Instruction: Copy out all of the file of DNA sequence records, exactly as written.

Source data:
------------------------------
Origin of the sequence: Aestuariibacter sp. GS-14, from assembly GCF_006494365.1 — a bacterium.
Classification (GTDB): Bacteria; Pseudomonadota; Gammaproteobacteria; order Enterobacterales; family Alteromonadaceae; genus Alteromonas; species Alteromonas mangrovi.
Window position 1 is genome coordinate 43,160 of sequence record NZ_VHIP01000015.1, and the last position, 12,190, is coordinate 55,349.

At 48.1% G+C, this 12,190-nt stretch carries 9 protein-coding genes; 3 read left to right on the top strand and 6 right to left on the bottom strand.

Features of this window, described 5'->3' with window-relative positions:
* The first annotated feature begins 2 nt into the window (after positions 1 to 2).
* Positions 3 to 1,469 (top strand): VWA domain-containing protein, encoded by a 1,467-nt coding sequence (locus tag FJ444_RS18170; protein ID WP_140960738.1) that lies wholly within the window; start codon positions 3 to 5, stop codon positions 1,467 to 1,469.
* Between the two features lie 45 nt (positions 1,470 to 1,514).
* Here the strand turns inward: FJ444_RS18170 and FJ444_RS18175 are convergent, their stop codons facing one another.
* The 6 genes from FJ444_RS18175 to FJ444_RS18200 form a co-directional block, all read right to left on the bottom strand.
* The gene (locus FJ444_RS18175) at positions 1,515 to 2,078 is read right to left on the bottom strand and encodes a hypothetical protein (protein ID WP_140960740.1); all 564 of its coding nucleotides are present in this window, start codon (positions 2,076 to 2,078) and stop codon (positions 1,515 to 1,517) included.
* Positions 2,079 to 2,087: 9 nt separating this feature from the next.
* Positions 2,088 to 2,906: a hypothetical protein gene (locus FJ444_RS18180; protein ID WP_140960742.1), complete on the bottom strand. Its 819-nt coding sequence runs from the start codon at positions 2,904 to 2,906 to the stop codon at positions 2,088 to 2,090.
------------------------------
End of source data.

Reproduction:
Origin of the sequence: Aestuariibacter sp. GS-14, from assembly GCF_006494365.1 — a bacterium.
Classification (GTDB): Bacteria; Pseudomonadota; Gammaproteobacteria; order Enterobacterales; family Alteromonadaceae; genus Alteromonas; species Alteromonas mangrovi.
Window position 1 is genome coordinate 43,160 of sequence record NZ_VHIP01000015.1, and the last position, 12,190, is coordinate 55,349.

At 48.1% G+C, this 12,190-nt stretch carries 9 protein-coding genes; 3 read left to right on the top strand and 6 right to left on the bottom strand.

Features of this window, described 5'->3' with window-relative positions:
* The first annotated feature begins 2 nt into the window (after positions 1 to 2).
* Positions 3 to 1,469 (top strand): VWA domain-containing protein, encoded by a 1,467-nt coding sequence (locus tag FJ444_RS18170; protein ID WP_140960738.1) that lies wholly within the window; start codon positions 3 to 5, stop codon positions 1,467 to 1,469.
* Between the two features lie 45 nt (positions 1,470 to 1,514).
* Here the strand turns inward: FJ444_RS18170 and FJ444_RS18175 are convergent, their stop codons facing one another.
* The 6 genes from FJ444_RS18175 to FJ444_RS18200 form a co-directional block, all read right to left on the bottom strand.
* The gene (locus FJ444_RS18175) at positions 1,515 to 2,078 is read right to left on the bottom strand and encodes a hypothetical protein (protein ID WP_140960740.1); all 564 of its coding nucleotides are present in this window, start codon (positions 2,076 to 2,078) and stop codon (positions 1,515 to 1,517) included.
* Positions 2,079 to 2,087: 9 nt separating this feature from the next.
* Positions 2,088 to 2,906: a hypothetical protein gene (locus FJ444_RS18180; protein ID WP_140960742.1), complete on the bottom strand. Its 819-nt coding sequence runs from the start codon at positions 2,904 to 2,906 to the stop codon at positions 2,088 to 2,090.